Why I Erased My Mother’s Face and What I Learned

A response to Joe Bunting’s Fail Faster (So You Can Become a Better Writer).

“Writers are terrible judges of their own work,” Joe said.

The words resonated deep in the recesses of my soul. All my life, I was the student in the front row, needing that big red “A” to tell me I was doing it right. Otherwise how would I know?

When I picked up writing and art again, after a long hiatus of mommying and homeschooling, it was scary. I didn’t know what I was doing. I kept looking for something, someone, to tell me I was doing it right.

But all I had was the encouragement of my risk taking husband who just believed in me, and bloggers like Emily and Nester, telling me I didn’t have to be perfect. And God. I was Abram leaving what I knew, for a place that God would show me.

I started this blog and bought my first canvas. I started listening to the voice inside, however tentatively.

Now Joe was bringing me back to my senses. Who did I think I was, anyway?

But then Joe said, “You need people to tell you you’re wrong, that your story isn’t interesting, that the information you think is so important actually isn’t.”

And suddenly, the voice inside said rather loudly, “No, no, no. That’s not how it is at all.” It went against everything I had learned just the week before.

I had taken a small, calculated risk, setting out to recapture Gustav Klimt’s Mother and Child with acrylic paint. True, I had never painted people before. But Klimt had already risked public opinion, and he had gotten it right. All I needed to do was follow.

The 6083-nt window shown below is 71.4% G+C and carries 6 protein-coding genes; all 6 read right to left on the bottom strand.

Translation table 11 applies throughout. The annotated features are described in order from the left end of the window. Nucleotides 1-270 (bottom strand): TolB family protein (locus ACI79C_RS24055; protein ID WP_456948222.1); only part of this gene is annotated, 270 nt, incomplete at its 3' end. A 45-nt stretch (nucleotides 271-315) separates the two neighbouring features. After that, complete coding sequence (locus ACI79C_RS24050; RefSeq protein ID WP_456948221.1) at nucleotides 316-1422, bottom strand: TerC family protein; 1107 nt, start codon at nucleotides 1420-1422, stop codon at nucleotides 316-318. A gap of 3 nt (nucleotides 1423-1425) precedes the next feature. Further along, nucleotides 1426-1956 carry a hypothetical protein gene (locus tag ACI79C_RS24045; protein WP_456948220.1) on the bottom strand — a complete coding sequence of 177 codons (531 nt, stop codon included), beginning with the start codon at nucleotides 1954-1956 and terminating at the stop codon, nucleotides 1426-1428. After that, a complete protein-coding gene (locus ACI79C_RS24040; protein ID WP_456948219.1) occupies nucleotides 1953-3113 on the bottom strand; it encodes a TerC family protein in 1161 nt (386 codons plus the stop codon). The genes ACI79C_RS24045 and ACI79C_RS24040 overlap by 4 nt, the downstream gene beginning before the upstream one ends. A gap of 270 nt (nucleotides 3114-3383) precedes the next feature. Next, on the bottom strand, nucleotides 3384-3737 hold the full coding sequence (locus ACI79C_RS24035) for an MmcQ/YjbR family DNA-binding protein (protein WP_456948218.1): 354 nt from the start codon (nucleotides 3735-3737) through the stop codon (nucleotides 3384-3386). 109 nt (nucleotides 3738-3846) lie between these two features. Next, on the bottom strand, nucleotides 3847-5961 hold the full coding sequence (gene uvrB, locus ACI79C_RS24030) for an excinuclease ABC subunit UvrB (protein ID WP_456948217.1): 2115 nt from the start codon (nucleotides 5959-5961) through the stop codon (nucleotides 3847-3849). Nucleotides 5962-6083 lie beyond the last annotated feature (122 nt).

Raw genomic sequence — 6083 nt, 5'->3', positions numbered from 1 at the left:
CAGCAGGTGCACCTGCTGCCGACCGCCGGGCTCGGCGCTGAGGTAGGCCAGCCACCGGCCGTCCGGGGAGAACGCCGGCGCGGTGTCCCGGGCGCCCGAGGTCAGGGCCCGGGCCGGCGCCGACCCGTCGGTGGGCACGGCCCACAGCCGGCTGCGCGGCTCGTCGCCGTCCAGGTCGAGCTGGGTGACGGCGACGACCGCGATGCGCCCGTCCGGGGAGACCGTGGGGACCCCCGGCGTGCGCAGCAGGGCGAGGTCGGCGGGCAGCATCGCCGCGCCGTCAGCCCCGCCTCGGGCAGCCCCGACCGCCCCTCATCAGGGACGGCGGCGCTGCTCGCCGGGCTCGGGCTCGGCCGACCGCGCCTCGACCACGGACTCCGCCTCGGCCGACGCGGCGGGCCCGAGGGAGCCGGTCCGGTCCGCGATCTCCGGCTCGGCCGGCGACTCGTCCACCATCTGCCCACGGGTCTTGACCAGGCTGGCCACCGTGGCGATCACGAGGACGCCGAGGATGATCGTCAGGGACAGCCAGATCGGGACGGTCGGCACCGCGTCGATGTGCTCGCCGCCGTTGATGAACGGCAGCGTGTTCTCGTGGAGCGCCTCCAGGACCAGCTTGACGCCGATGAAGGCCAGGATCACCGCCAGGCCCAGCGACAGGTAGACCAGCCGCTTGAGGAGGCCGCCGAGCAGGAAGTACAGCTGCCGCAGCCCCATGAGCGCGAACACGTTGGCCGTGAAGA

The thing I hate about risk is, no matter how calculated, it’s still unpredictable. The figures were easy to copy, but this was no paint by number kit. I needed to find the right mix of color for skin, lips, hair, and shadows. As I experimented, my Mother and Child turned shades of grey, blue, brown, and pink.

But in the process I became bolder. I changed hairstyles, rearranged flowers. Still Klimt, but with my own subtle variations.

I was putting on the finishing touches when I realized I wanted a different Mother. I hadn’t questioned it before. I had been too busy trying to copy Klimt. I still admire Klimt’s Mother and Child, but the slightly crooked face, prim little mouth, and hefty jaw wasn’t right for my Mother.

Gustav Klimt - Mother and Child

Gustav Klimt – Mother and Child

I painted over my Mother’s face and sketched the face I wanted — the face I knew belonged there. (Hopefully I’ll be posting the finished painting soon!).

Other points of view are important — if only for comparison, food for thought. I can always learn something. At the very least, I can know better what I don’t think.

My opinion should be informed. But in the end, my opinion is my own.

Whether painting or writing, I have a story I was created to tell. I need to tell it, whether or not anyone else thinks it’s good. I need to say it, even if no one is listening. And just maybe I’ll be surprised.

words on a pagePhoto Credit: Annelise Grace

Joe started his post by saying,
About a year ago, I wrote a guest post that completely failed. It was for a large writing blog, and over the following few days it got about 20 comments from people who all disagreed with me.

Now I’ve written an entire post disagreeing with what he wrote — by his definition, telling him that he failed. But I see it differently.

Joe inspired me to think hard about my writing, about my art. I discovered connections I didn’t know were there. He inspired me to write. And even though I disagreed with his point of view, he taught me something.

Thank you, Joe, for saying what you needed to say. I’m going to take your advice and write the story I’m afraid to write. Even if it’s one that I don’t think I’m good enough to write.

I agree with you on this point:
“The biggest failures in life are those too afraid to try.”

You can visit Joe Bunting at The Write Practice where he blogs about writing. Check out his writing prompts.

In what way do you allow others to influence your work?

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Paint Day #2, In Which I’m Vulnerable
Painting Outside the Lines
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